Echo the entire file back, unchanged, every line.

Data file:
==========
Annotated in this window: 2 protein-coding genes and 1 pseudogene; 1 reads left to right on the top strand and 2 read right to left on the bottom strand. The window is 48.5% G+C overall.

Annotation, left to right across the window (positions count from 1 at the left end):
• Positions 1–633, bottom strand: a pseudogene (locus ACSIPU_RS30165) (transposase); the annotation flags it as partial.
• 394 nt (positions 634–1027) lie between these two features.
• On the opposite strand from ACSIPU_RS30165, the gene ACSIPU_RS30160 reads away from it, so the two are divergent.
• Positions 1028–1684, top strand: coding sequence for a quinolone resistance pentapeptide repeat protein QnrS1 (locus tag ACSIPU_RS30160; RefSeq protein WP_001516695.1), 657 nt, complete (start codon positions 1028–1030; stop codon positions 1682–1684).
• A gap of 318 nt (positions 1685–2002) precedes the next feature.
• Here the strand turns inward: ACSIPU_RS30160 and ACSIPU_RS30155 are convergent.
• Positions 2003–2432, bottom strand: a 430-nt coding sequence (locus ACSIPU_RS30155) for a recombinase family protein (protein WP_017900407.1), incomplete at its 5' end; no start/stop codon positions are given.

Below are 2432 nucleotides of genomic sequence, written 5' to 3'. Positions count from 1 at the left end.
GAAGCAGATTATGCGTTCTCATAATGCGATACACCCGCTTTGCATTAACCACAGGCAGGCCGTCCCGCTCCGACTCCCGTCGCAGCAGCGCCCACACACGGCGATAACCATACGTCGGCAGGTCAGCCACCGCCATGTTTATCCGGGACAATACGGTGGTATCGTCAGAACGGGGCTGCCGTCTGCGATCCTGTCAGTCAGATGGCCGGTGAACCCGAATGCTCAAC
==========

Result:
Annotated in this window: 2 protein-coding genes and 1 pseudogene; 1 reads left to right on the top strand and 2 read right to left on the bottom strand. The window is 48.5% G+C overall.

Annotation, left to right across the window (positions count from 1 at the left end):
• Positions 1–633, bottom strand: a pseudogene (locus ACSIPU_RS30165) (transposase); the annotation flags it as partial.
• 394 nt (positions 634–1027) lie between these two features.
• On the opposite strand from ACSIPU_RS30165, the gene ACSIPU_RS30160 reads away from it, so the two are divergent.
• Positions 1028–1684, top strand: coding sequence for a quinolone resistance pentapeptide repeat protein QnrS1 (locus tag ACSIPU_RS30160; RefSeq protein WP_001516695.1), 657 nt, complete (start codon positions 1028–1030; stop codon positions 1682–1684).
• A gap of 318 nt (positions 1685–2002) precedes the next feature.
• Here the strand turns inward: ACSIPU_RS30160 and ACSIPU_RS30155 are convergent.
• Positions 2003–2432, bottom strand: a 430-nt coding sequence (locus ACSIPU_RS30155) for a recombinase family protein (protein WP_017900407.1), incomplete at its 5' end; no start/stop codon positions are given.

Below are 2432 nucleotides of genomic sequence, written 5' to 3'. Positions count from 1 at the left end.
GAAGCAGATTATGCGTTCTCATAATGCGATACACCCGCTTTGCATTAACCACAGGCAGGCCGTCCCGCTCCGACTCCCGTCGCAGCAGCGCCCACACACGGCGATAACCATACGTCGGCAGGTCAGCCACCGCCATGTTTATCCGGGACAATACGGTGGTATCGTCAGAACGGGGCTGCCGTCTGCGATCCTGTCAGTCAGATGGCCGGTGAACCCGAATGCTCAAC